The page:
U.S. Visit lands at air, sea ports
- By Wilson P. Dizard III
- Jan 09, 2004
At Dulles International Airport just outside of Washington, a DHS officer gathers fingerprints and a digital photo of a foreign visitor on the first day of the U.S. Visit program.
Bleary-eyed travelers on British Airways flight 217 from London's Heathrow airport to Dulles International Airport on Jan. 5 faced a new wrinkle in their immigration processing: fingerprint scans and digital photography on the first operational day of the U.S. Visitor and Immigrant Status Indication System.
The passengers, weary but patient, submitted to the scans and photos that added about 10 seconds to a passport and visa check process that previously ranged from 30 seconds to two minutes per person.
'The passengers seem very eager. We have had nobody refuse,' said Customs and Border Patrol officer Jeffrey Tetraut, who manned one of the U.S. Visit stations at Dulles. 'It's a great tool that will help cut down on visa fraud and helps the passenger sitting next to you feel secure.'
The Homeland Security Department sent computer technicians to 115 airports and 14 seaports nationwide to oversee the launch of the system's initial capabilities this month. The tech team of roughly 150 was drawn from the department's IT staff and from contractors.
Homeland Security in mid-November started testing the system at Atlanta's Hartsfield-Jackson International Airport. DHS began deploying systems at other locations on Dec. 22. 'What we learned from the pilots is that if we had a technical person on the ground, it was very beneficial,' said Shonnie Lyon, director of increment management for the program.
The department launched the first operational stage of U.S. Visit at 5 a.m. EST on Jan. 5. By 8 a.m., the system had processed about 3,000 travelers, Lyon said.
During the pilot phase at Hartsfield, border inspectors recorded about 20 hits when running fingerprints and information from visitors against the government's collection of data about known terrorists and people with criminal histories.
Some of the hits indicated that travelers had warrants out for their arrest, and one of the matches turned up a fugitive who had failed to appear in court.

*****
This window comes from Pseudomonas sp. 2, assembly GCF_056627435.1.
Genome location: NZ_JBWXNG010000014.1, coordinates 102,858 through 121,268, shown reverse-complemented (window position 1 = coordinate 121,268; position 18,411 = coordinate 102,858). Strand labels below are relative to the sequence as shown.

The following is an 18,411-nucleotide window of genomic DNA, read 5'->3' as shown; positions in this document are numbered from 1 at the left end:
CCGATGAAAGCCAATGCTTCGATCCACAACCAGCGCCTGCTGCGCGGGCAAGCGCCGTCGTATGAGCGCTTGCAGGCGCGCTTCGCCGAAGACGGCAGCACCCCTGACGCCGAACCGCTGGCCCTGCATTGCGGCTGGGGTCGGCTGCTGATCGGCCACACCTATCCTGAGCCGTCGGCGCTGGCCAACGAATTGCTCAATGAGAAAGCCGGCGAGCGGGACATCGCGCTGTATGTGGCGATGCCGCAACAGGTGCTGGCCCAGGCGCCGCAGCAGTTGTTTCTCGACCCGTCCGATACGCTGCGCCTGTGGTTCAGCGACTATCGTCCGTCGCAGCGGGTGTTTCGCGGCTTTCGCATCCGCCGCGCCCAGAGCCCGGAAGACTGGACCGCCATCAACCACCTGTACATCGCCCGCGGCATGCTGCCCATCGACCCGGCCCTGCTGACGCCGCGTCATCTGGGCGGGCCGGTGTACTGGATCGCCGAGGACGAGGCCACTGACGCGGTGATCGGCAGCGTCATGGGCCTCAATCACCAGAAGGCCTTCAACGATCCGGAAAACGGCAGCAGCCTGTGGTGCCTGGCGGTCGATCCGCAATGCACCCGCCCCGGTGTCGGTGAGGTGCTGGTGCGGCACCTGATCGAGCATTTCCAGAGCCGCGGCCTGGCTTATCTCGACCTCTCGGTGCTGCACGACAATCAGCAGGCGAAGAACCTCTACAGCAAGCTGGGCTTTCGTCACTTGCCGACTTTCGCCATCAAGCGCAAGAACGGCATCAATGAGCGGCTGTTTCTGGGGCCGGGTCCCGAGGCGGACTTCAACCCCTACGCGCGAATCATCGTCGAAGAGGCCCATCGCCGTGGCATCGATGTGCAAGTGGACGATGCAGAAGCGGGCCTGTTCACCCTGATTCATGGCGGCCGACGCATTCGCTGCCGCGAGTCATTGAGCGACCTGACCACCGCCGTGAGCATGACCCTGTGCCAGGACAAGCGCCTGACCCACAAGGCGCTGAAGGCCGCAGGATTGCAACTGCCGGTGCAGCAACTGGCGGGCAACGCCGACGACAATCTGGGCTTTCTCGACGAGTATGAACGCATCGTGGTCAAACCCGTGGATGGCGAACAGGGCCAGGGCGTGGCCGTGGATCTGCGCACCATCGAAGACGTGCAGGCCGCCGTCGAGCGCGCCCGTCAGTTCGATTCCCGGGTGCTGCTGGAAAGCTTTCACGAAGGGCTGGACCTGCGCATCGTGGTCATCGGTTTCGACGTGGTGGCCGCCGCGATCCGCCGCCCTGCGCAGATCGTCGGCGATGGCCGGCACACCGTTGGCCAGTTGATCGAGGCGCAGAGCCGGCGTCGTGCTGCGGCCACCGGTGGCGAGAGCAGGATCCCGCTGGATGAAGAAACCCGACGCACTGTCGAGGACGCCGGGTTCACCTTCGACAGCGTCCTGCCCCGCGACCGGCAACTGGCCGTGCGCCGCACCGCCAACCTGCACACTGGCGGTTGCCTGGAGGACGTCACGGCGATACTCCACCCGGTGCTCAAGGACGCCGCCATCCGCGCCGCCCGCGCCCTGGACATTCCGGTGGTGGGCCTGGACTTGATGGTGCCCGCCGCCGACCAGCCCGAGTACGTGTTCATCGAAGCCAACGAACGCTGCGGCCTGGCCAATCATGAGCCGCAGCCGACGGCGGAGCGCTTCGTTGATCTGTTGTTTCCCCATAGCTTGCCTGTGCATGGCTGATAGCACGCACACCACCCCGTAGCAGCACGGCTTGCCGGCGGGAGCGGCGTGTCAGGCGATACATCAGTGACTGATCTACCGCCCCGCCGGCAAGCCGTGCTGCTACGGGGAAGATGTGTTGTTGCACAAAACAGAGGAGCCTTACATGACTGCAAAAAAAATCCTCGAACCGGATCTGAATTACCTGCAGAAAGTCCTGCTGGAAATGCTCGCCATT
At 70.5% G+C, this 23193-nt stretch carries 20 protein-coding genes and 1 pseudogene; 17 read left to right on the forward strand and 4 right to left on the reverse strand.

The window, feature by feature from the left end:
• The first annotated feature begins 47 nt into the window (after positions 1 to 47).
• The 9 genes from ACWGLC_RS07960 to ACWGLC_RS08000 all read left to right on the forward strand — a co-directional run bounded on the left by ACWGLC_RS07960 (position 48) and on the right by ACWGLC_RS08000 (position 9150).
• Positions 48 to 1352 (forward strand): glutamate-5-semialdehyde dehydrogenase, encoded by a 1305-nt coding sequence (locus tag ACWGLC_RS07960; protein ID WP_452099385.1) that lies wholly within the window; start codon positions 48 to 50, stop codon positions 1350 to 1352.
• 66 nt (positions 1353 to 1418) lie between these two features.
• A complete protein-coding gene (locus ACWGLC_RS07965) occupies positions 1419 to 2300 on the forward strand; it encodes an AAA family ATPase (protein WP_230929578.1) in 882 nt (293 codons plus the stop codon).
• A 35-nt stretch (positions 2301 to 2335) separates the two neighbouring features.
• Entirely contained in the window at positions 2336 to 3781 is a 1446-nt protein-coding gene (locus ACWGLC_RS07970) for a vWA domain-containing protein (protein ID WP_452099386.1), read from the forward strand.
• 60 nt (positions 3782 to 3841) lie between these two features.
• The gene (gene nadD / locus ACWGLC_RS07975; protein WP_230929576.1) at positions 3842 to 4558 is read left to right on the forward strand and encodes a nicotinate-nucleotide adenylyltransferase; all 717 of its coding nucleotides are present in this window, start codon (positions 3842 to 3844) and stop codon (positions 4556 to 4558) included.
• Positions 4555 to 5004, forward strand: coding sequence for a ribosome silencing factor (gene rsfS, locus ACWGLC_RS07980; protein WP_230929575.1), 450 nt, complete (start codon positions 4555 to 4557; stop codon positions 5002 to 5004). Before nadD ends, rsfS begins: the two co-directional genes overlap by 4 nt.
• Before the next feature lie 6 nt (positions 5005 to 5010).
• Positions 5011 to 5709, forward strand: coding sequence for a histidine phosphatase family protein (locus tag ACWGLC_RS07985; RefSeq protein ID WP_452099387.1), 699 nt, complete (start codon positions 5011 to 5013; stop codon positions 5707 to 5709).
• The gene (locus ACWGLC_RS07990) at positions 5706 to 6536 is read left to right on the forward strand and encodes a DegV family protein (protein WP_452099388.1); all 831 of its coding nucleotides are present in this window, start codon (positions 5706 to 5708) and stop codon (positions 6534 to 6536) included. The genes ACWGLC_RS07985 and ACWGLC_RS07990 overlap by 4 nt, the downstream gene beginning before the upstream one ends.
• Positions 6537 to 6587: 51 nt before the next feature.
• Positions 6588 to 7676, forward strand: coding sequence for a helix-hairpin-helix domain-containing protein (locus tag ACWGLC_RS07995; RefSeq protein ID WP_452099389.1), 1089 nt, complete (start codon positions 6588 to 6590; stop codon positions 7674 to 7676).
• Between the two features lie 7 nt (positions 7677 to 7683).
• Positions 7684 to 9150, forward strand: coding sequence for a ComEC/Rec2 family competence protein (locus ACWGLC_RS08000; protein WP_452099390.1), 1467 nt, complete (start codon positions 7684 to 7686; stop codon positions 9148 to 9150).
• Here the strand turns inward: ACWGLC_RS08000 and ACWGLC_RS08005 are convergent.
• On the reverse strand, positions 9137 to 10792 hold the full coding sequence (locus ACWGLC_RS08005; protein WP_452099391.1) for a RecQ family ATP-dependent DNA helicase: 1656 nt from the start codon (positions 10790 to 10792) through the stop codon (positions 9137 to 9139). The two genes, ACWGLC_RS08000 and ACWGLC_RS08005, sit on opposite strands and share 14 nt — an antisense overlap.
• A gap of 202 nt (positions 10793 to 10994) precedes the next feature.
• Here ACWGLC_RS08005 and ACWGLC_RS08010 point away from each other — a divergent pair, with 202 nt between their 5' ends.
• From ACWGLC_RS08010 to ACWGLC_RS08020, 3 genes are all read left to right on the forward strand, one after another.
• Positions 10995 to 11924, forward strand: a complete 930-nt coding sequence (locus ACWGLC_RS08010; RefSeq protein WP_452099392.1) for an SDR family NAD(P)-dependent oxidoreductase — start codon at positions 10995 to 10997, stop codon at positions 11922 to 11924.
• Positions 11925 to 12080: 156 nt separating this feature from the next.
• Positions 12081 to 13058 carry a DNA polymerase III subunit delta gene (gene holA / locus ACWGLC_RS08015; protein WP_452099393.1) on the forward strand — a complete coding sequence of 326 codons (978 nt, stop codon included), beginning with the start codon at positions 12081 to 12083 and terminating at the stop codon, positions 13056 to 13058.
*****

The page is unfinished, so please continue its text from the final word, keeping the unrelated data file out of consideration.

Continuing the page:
Several of the travelers whose fingerprints generated hits on the system had been using multiple identities, DHS officials said. A traveler checked at New York's John F. Kennedy International Airport had entered the country about 60 times over the past five years using three aliases, Lyon said.
After screening someone, a U.S. Visit system displays a green light signaling border officials to allow a traveler to pass or a red light indicating that they should stop the traveler.
When the system identifies a hit, officials move the traveler to a secondary inspection area.
The U.S. Visit system lets DHS users verify a fingerprint match by sending the information to a biometric support center where examiners check fingerprint images in government databases against those recorded at border sites.
For the program's first phase, it is using two-finger scan technology and digital images of visa holders.
Visa holders represent about 20 percent of all persons entering the country, officials said. The United States does not require Canadians, Mexicans with border-crossing cards and citizens of 27 mainly Western European countries to obtain visas, and so they need not submit fingerprints and images for U.S. Visit processing.
A chief challenge for U.S. Visit is the behind-the-scene processing required, said Dave Fickett, program manager for Enforce and Ident, two immigration databases that are scanned for U.S. Visit processing.
The processing of a single visitor requires data sharing across six systems, he said. But DHS expects U.S. Visit will rely on data stowed in 19 databases.Tough job
That integration work will be one of the chief items on the agenda of the as-yet-to-be-named U.S. Visit contractor, which the department plans to select by May. Three vendors'Accenture LLP, Computer Sciences Corp. and Lockheed Martin Corp.'are competing in a fly-off for the multibillion-dollar project.